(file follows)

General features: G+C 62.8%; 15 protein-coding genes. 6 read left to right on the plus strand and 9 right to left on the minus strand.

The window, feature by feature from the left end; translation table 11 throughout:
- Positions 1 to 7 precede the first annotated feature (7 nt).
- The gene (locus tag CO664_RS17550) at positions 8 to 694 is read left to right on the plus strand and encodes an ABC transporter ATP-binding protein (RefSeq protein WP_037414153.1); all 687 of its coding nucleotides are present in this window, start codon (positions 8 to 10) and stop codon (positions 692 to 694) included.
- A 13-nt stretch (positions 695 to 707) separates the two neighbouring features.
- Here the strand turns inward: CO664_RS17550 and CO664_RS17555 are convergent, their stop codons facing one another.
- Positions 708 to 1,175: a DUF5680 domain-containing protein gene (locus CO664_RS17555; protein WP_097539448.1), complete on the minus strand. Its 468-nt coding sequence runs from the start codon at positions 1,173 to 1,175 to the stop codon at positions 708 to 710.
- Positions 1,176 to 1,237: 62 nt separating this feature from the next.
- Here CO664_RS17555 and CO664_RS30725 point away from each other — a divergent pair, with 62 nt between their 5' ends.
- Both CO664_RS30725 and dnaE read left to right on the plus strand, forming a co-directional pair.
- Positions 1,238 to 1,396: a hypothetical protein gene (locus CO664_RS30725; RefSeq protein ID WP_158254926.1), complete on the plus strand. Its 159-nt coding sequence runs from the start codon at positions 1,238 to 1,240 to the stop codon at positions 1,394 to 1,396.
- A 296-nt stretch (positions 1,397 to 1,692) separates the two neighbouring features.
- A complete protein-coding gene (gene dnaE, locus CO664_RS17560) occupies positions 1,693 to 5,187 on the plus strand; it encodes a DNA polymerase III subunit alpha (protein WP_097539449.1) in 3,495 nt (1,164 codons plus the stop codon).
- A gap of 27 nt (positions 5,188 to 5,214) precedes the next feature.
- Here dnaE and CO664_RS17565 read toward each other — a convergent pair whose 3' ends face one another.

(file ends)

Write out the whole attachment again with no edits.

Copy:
General features: G+C 62.8%; 15 protein-coding genes. 6 read left to right on the plus strand and 9 right to left on the minus strand.

The window, feature by feature from the left end; translation table 11 throughout:
- Positions 1 to 7 precede the first annotated feature (7 nt).
- The gene (locus tag CO664_RS17550) at positions 8 to 694 is read left to right on the plus strand and encodes an ABC transporter ATP-binding protein (RefSeq protein WP_037414153.1); all 687 of its coding nucleotides are present in this window, start codon (positions 8 to 10) and stop codon (positions 692 to 694) included.
- A 13-nt stretch (positions 695 to 707) separates the two neighbouring features.
- Here the strand turns inward: CO664_RS17550 and CO664_RS17555 are convergent, their stop codons facing one another.
- Positions 708 to 1,175: a DUF5680 domain-containing protein gene (locus CO664_RS17555; protein WP_097539448.1), complete on the minus strand. Its 468-nt coding sequence runs from the start codon at positions 1,173 to 1,175 to the stop codon at positions 708 to 710.
- Positions 1,176 to 1,237: 62 nt separating this feature from the next.
- Here CO664_RS17555 and CO664_RS30725 point away from each other — a divergent pair, with 62 nt between their 5' ends.
- Both CO664_RS30725 and dnaE read left to right on the plus strand, forming a co-directional pair.
- Positions 1,238 to 1,396: a hypothetical protein gene (locus CO664_RS30725; RefSeq protein ID WP_158254926.1), complete on the plus strand. Its 159-nt coding sequence runs from the start codon at positions 1,238 to 1,240 to the stop codon at positions 1,394 to 1,396.
- A 296-nt stretch (positions 1,397 to 1,692) separates the two neighbouring features.
- A complete protein-coding gene (gene dnaE, locus CO664_RS17560) occupies positions 1,693 to 5,187 on the plus strand; it encodes a DNA polymerase III subunit alpha (protein WP_097539449.1) in 3,495 nt (1,164 codons plus the stop codon).
- A gap of 27 nt (positions 5,188 to 5,214) precedes the next feature.
- Here dnaE and CO664_RS17565 read toward each other — a convergent pair whose 3' ends face one another.